Some Expectations of the 2018 Legislative Session

Legislative_Session_Starts_Press_Conf.jpgThe objective of the 2017 Minnesota legislature was to pass the biannual budget.  They almost completed it.  At the end of the last session, Gov. Dayton vetoed the operating budgets for the House and Senate.  It was an attempt to get the Republican majority to reverse their passage of some financial bills that the Governor originally accepted and then changed his mind.  So the start of the 2018 legislative session needed to redo what Gov Dayton has (again) indicated he’ll sign.

The legislature in 2018 would usually tackle capital expenditures and bonding bills.   However, as pointed out by Kyle Potter and Youssef Rddad in AP News  priority should be given to bring the Minnesota tax code into alignment with recently passed federal tax breaks.  If it is not, Minnesota tax payers will face increased tax complexity and possibly some tax increases.  The Department of Revenue has said that leaving the MN code as it is could trigger costly and time-consuming corrections – even audits – if files have to figure out how to meet different and potentially conflicting requirements.

The MN Department of Revenue provides its update on the state’s finances in March.  This report could make a critical difference, as the December estimate projected a small budget deficit for 2018.  The current thinking is there will actually be a sizeable surplus rather than a small deficit.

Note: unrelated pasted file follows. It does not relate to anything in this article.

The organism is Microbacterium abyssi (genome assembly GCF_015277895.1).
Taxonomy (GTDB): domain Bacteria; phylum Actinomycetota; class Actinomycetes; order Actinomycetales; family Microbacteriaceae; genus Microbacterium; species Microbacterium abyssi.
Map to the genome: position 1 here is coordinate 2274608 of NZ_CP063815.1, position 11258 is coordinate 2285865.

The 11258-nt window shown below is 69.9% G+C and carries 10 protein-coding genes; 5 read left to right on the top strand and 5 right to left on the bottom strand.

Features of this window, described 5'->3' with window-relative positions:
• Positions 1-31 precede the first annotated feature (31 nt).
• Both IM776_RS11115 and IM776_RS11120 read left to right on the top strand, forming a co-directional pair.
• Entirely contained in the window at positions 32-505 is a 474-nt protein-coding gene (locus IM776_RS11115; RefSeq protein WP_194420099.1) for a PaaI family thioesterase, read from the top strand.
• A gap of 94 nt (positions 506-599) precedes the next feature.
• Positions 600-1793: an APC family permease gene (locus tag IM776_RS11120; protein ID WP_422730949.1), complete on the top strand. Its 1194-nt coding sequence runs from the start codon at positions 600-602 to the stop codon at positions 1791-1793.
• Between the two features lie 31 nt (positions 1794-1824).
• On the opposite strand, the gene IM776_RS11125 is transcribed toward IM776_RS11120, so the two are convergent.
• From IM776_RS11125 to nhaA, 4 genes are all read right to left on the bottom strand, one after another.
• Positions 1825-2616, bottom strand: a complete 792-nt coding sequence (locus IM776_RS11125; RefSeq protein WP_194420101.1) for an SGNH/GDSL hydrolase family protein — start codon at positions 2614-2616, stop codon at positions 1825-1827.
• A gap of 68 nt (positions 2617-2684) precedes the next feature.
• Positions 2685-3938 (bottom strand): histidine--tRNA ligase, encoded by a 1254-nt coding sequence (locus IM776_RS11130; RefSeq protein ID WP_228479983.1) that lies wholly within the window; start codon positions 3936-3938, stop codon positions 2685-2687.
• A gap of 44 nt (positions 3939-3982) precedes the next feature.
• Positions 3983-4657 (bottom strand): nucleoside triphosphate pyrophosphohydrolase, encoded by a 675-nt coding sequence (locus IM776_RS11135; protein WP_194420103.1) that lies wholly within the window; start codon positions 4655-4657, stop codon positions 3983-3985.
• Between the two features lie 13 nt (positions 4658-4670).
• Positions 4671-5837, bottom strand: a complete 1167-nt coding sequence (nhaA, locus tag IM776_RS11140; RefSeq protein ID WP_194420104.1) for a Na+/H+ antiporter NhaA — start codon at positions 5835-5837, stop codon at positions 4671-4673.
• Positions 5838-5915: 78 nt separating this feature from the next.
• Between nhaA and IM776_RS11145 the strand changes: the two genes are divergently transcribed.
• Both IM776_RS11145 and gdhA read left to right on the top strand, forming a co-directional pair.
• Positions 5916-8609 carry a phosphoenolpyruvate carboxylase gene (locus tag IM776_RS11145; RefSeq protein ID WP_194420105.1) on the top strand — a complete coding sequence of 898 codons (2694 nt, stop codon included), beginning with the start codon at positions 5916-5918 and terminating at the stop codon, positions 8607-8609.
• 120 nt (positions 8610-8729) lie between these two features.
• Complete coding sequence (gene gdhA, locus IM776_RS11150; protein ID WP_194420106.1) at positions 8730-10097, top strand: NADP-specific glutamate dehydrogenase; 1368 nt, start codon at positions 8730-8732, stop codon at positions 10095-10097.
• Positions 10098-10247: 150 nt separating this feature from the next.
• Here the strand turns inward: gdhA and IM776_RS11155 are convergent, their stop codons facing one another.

A push for greater gun control may also vie for legislators’ attention this session, including measures to expand background checks on firearm sales.  Mike Hanks, writing in the Sun Current, notes that Richfield Rep. Linda Slocum (D-50A) plans to introduce a bill that will push to

  • ban the sale of semi-automatic weapons
  • make gun and ammunition purchasing a more regimented process.
  • better track residents with criminal records, the mentally ill, and residents who aren’t paying child support when it comes to purchasing guns
  • provide time for police departments to review applications for gun purchases

Our recommendation:  State Republican legislators may want to wait until it is clear what actions, if any, will be taken in Washington.

Back to the primary reason the legislature is in session, there are a number of important infrastructure projects in our area that need addressing.  While Gov Dayton has proposed spending well in excess of previous such budgets and will likely get less than half of what he requested this year, one proposal has particular merit.  Local lawmakers have come out in support of the first phase of an upgrade of the I-35W / I-494 interchange.  The first step would add a ramp for northbound I-35W traffic traveling west on I-494.   Proceeding in stages will be easier to finance and less disruptive to traffic.  It will also coincide with the construction of the Bus Rapid Transit Orange Line. 

Gov Dayton’s budget also includes nearly $13 million for work at Normandale Community College.  It would include classroom renovation, reorganization of student support services, and the tackling of deferred maintenance projects.